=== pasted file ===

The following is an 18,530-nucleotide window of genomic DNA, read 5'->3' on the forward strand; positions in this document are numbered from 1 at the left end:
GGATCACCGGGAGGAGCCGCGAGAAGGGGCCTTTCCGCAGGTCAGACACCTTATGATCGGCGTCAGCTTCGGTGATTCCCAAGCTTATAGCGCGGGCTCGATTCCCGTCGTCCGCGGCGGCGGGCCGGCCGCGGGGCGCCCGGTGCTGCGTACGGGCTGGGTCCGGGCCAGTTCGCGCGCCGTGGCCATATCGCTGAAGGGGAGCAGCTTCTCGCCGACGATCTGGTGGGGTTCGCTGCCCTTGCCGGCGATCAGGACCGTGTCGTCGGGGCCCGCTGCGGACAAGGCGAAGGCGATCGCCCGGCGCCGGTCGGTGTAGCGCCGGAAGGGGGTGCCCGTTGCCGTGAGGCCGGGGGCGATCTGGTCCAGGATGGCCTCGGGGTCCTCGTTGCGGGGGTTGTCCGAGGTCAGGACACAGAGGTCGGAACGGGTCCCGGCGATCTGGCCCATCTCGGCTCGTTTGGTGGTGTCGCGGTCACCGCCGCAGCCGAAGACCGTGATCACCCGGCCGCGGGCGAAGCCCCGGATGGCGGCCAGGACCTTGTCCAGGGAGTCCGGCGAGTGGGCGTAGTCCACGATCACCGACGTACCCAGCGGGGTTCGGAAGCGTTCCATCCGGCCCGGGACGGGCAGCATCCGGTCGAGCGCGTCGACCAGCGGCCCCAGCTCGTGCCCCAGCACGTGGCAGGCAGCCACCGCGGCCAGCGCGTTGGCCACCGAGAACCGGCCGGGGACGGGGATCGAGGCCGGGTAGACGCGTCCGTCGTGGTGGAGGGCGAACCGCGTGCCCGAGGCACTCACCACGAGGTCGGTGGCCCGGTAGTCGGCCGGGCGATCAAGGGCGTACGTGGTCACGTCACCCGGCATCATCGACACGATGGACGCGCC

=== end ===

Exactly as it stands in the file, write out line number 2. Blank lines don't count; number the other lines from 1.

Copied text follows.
GGATCACCGGGAGGAGCCGCGAGAAGGGGCCTTTCCGCAGGTCAGACACCTTATGATCGGCGTCAGCTTCGGTGATTCCCAAGCTTATAGCGCGGGCTCGATTCCCGTCGTCCGCGGCGGCGGGCCGGCCGCGGGGCGCCCGGTGCTGCGTACGGGCTGGGTCCGGGCCAGTTCGCGCGCCGTGGCCATATCGCTGAAGGGGAGCAGCTTCTCGCCGACGATCTGGTGGGGTTCGCTGCCCTTGCCGGCGATCAGGACCGTGTCGTCGGGGCCCGCTGCGGACAAGGCGAAGGCGATCGCCCGGCGCCGGTCGGTGTAGCGCCGGAAGGGGGTGCCCGTTGCCGTGAGGCCGGGGGCGATCTGGTCCAGGATGGCCTCGGGGTCCTCGTTGCGGGGGTTGTCCGAGGTCAGGACACAGAGGTCGGAACGGGTCCCGGCGATCTGGCCCATCTCGGCTCGTTTGGTGGTGTCGCGGTCACCGCCGCAGCCGAAGACCGTGATCACCCGGCCGCGGGCGAAGCCCCGGATGGCGGCCAGGACCTTGTCCAGGGAGTCCGGCGAGTGGGCGTAGTCCACGATCACCGACGTACCCAGCGGGGTTCGGAAGCGTTCCATCCGGCCCGGGACGGGCAGCATCCGGTCGAGCGCGTCGACCAGCGGCCCCAGCTCGTGCCCCAGCACGTGGCAGGCAGCCACCGCGGCCAGCGCGTTGGCCACCGAGAACCGGCCGGGGACGGGGATCGAGGCCGGGTAGACGCGTCCGTCGTGGTGGAGGGCGAACCGCGTGCCCGAGGCACTCACCACGAGGTCGGTGGCCCGGTAGTCGGCCGGGCGATCAAGGGCGTACGTGGTCACGTCACCCGGCATCATCGACACGATGGACGCGCC